United States ex rel. Eric Uhlig, Plaintiff-Appellant,
Fluor Corp., et al., Defendants-Appellees.
September 8, 2016
from the United States District Court for the Central
District of Illinois. No. 4:11-cv-04009 - Michael M. Mihm,
Flaum, Rovner, and Sykes, Circuit Judges.
Uhlig brought False Claims Act and retaliation claims against
his former employer, Fluor Corporation, and related entities
(collectively, "Fluor"). Fluor contracted with the
United States Army to provide, among other services,
electrical engineering work in Afghanistan.
says Fluor violated the False Claims Act when it knowingly
breached the terms of its Army contract by using unlicensed
electricians as journeymen and billing the government for the
services. Uhlig also contends Fluor wrongfully terminated
Uhlig as a whistleblower in violation of 31 U.S.C. §
district court granted summary judgment for Fluor. We affirm.
United States Army uses umbrella agreements known as
"indefinite delivery, indefinite quantity"
("IDIQ") contracts with private companies to
provide support for military personnel. IDIQ contracts
provide the general terms under which a contractor is to work
but do not delineate specific conditions. The Army then uses
"Task Orders" to assign jobs to a contractor.
2007, the Army and Fluor entered into an IDIQ contract known
as Logistics Civil Augmentation Program IV
("LOGCAPIV"). LOGCAPIV provided a framework for
construction, maintenance, and other services in support of
military personnel around the world.
IV originally contained no specific provisions governing
personnel qualifications. In August 2008, the Army issued
LOGCAP IV Contract Modification 4, which provided:
The Contractor shall ensure that Contractor personnel ...
possess a license, certification, training, and/or education
commensurate with the level of duties to which they are
assigned. ... Contractor will comply with the terms of this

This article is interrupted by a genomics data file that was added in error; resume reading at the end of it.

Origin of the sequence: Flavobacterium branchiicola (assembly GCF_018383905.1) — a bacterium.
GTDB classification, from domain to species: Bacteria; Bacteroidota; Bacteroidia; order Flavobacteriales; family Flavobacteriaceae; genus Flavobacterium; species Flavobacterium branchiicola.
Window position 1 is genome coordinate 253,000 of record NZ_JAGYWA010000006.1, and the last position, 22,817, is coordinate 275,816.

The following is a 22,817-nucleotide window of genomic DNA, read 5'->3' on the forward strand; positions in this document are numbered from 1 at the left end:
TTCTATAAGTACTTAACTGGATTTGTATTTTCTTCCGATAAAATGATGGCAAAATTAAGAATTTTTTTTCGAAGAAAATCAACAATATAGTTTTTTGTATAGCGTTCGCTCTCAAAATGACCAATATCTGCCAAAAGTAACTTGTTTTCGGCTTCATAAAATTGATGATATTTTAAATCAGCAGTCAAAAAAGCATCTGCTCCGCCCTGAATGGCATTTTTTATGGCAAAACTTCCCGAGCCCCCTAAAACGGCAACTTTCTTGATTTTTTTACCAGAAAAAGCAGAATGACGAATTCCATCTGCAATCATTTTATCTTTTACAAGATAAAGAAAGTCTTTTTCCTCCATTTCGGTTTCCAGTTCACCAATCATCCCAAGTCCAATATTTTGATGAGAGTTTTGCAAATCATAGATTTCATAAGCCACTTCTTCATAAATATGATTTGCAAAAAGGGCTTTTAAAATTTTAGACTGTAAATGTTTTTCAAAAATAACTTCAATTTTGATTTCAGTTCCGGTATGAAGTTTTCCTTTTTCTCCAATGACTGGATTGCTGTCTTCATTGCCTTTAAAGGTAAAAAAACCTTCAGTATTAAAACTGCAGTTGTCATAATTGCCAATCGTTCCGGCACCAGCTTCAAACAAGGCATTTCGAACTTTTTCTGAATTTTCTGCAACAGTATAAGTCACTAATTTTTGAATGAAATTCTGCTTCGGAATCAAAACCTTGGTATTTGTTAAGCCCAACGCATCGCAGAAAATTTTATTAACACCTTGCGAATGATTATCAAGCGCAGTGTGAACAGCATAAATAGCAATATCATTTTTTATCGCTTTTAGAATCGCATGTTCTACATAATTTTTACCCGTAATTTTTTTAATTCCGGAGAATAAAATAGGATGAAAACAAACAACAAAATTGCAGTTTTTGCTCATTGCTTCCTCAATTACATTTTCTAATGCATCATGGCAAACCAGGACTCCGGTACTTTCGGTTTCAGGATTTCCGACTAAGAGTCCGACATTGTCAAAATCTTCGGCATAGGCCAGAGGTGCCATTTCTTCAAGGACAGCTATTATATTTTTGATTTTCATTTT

provision if Contractor develops and reasonably implements a
Trades Certification and Validation Plan, as approved by the
Government, utilizing the master, journeyman, or apprentice
submitted a Trades Certification and Validation Plan as
required by Modification 4. The Plan divided craft workers
into four categories using "a combination of licenses
held, education, training, and experience."
Plan defined a "helper" as an apprentice who works
under constant supervision and a "journeyman" as a
skilled craftsperson who may work with minimal supervision
and possesses "verifiable minimum experience and/or
holds a universally accepted certification, license and/or
degree." The Plan also stated that electricians
"[m]ay be required to hold a license."
January 2009, the government approved the Plan, making it the
contractual standard by which Fluor employees'
qualifications were to be established.
2009, Fluor was awarded Task Order 5, which authorized Fluor
to perform a variety of services, including electrical work,
at military bases in northern Afghanistan. Before Fluor, a
different contractor, KBR, Inc., had been performing this
work. To avoid major disruptions in service, the government
requested that Fluor attempt to hire KBR employees who were
already in Afghanistan. Fluor hired American and British
former KBR employees, as well as employees from Bosnia,
Macedonia, India, and Pakistan. The employees who were not
citizens of the United States or Great Britain were referred
to as "other-country nationals."
was one of the KBR employees that Fluor hired. Fluor gave
Uhlig a one-year foreperson ...